Is Google Spying On Us All

Back in 2012, someone posted a question to the IT Security StackExchange site under the title: Is Google Spying On Us All? It contained exactly the sort of uninformed techno-panic that you’d expect from a question with that title. I normally just ignore this type of bait, but I had some time to kill and something to say.

The response below is based on my original answer to that question.

What Sort of Spying?

Advertisers use what information they have to guess what ads you will want to see. In Google’s case, your search history is the best indicator they have, but ad clicks and ad impressions are also considered. In Amazon’s case your purchase and product browsing history is their best indicator, and you’ll probably notice that their suggestions closely mirror your recent history.

My own search and browsing habits tend to favor highly technical content; servers, programming, malware, etc. The ads I see when browsing under that profile therefore tend to also favor technical content: colocation, hosting, software, etc. This is totally Fine By Me™.

When I watch TV, I have to endure a depressing amount of ads about feminine incontinence, retirement homes, and herpes medication. But on the Internet, the ads are all software and servers. Do I think that’s creepy? Hell no. The fewer herpes ads the better, in my opinion.

Control Your Privacy

To be clear: I’m a strong proponent of online privacy. However, I manage my online privacy by controlling the information I make available online. I don’t expect others to maintain my privacy for me; the concept doesn’t even make sense. If you don’t want them to know something, then don’t tell them.

Telling someone your secrets and then demanding that they forget is a recipe for disaster on numerous fronts. From a security standpoint even the idea is absolutely absurd. Privacy is something you create, not something you demand.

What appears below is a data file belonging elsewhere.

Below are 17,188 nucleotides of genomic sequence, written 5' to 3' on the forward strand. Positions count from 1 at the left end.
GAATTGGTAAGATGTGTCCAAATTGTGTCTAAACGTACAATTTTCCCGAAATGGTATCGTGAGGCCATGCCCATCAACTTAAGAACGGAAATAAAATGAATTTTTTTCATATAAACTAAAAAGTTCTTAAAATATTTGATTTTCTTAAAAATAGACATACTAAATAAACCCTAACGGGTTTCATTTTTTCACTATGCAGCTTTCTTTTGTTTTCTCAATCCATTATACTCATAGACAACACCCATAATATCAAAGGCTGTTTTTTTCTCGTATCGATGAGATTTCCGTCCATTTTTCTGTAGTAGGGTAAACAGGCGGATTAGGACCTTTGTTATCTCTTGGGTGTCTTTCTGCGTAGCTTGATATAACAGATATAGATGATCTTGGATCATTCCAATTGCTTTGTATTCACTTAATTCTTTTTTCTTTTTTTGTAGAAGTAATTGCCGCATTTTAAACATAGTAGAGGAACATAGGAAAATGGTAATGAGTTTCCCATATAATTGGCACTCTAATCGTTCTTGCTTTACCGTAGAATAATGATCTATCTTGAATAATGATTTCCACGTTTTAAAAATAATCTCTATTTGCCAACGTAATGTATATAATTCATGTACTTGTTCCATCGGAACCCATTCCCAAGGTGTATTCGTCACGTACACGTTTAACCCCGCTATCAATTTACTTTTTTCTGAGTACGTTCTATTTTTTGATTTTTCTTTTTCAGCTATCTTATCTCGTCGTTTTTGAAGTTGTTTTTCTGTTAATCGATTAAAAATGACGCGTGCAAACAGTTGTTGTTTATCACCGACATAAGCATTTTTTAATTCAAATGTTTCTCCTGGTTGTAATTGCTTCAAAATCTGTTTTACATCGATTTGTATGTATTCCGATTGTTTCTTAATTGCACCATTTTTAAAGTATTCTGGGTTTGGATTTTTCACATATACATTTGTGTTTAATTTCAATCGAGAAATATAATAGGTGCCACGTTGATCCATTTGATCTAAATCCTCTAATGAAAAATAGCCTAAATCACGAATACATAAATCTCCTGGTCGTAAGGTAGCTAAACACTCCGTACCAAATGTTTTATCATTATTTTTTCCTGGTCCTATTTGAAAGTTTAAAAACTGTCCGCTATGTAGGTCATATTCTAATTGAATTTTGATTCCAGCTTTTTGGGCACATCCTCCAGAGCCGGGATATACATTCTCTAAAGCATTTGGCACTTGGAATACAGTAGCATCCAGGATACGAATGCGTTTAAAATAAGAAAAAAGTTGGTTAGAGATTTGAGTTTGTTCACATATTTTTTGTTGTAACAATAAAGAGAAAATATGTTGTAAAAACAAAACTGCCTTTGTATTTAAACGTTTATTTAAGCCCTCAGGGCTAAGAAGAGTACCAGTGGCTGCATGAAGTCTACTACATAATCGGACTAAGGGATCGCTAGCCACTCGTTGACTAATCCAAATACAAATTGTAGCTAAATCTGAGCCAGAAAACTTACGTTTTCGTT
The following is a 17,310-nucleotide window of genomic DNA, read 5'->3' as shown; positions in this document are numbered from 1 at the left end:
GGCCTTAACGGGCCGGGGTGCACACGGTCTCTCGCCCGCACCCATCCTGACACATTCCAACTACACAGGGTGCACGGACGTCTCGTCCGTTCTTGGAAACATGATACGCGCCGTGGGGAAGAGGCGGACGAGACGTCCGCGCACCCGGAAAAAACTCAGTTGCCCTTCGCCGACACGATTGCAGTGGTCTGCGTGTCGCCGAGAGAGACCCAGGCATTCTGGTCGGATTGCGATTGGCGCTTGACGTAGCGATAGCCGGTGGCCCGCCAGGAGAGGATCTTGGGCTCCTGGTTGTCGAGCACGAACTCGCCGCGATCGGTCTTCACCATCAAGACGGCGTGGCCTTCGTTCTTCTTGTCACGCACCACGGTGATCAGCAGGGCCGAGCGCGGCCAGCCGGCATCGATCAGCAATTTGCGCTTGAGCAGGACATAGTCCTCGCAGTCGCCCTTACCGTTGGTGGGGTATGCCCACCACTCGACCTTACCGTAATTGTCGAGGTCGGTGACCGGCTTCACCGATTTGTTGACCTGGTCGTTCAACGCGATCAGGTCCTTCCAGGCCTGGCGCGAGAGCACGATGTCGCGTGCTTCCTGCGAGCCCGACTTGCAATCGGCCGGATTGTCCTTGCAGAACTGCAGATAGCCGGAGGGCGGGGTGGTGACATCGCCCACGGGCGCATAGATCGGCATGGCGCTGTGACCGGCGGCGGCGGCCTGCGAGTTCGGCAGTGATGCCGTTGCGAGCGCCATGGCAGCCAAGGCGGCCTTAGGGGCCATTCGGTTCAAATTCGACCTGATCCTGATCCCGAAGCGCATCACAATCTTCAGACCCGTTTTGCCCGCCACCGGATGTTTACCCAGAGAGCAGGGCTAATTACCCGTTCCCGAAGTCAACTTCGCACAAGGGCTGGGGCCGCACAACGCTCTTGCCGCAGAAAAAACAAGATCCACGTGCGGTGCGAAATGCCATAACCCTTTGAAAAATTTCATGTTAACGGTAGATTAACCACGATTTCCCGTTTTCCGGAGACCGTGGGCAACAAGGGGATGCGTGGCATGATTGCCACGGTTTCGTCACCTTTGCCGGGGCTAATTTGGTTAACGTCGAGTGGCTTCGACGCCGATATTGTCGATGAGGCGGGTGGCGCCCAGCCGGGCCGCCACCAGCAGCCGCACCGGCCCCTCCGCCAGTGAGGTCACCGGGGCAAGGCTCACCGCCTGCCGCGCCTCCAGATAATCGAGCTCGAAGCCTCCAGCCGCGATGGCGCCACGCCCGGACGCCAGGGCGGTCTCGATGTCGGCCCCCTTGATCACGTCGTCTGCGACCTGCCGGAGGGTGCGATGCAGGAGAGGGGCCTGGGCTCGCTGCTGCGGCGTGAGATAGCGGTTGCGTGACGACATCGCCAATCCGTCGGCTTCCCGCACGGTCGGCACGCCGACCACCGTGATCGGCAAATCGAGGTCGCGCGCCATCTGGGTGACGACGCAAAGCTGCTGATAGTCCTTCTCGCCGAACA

If I don’t want a search associated with me, I use a private browsing session. Sure, I could use a service that promises to not remember what I tell them, but I would be an idiot if I were to depend on that promise. Remember Hushmail? Still, I actually prefer to use a service that allows me to craft my own online preference profile so that they can filter out all the crap I clearly don’t want.

Is what Google does Legal?

So far yes. I would hope that it remains so, since the unintended consequences of adding related legislation would be so far reaching and unexpected that it would have devastating consequences for completely innocent Internet users and site operators. Internet regulation reliably makes things worse. So far we have yet to see a counter-example.

Does Google’s Policy Bother Me?

Of course not. If I buy an apple from a market, is it creepy for the vendor to ask me the next day whether I liked my apple? Do I think he’s spying on me? If I tell him I liked it, is it creepy for him to suggest that I buy more apples at a subsequent visit? No, of course not. It’s just good customer service.

If he tells the fruit vendor next door that he thinks I like apples, should that be illegal? Of course not: It’s his information to give, just like any conclusions I make about him are my information to share as I see fit.

Vendors online remember what we tell them just like vendors at your local market. My fruit vendor may remember that I visited his store even though I didn’t buy anything, and yet I don’t assume that he’s spying on me. I’m visiting him, not the other way around. Likewise, when I visit Google, I don’t think it’s spying for them to remember what I ask them.

Private By Association

The biggest problem with online privacy is the implicit and unstated belief that because I connect to the Internet from the privacy of my own home, anything I do on the Internet also happens in the privacy of my own home. This is lunacy. Everything you do on the Internet is absolutely public unless you can verifiably prove otherwise (which you can’t, by the way).

I’m sure you mother once told you to never put in writing anything that you wouldn’t want to see on the front page of the newspaper. It’s old advice that is just as relevant today as ever, and it most certainly applies to email, text messages, Twitter, Facebook, and anywhere else you can state your opinion.

But the same principle applies to your behavior. Everything you do on the Internet is communicated to parties unknown, parties with whom you have absolutely no logical reason to trust your secrets. Even in the privacy of your own home, online activity is public: all of it, always — unless you can prove otherwise.

Privacy must start and end with you. That’s why it’s called privacy.

Yes, you do have privacy. Privacy is not dead, nor is it in danger. But you have to make it yourself, as you always have. By exercising discretion, by watching what you say and what you do, you create your own privacy. If you expect others to do it for you then the extent of your privacy is limited only to the details that no one else finds interesting.

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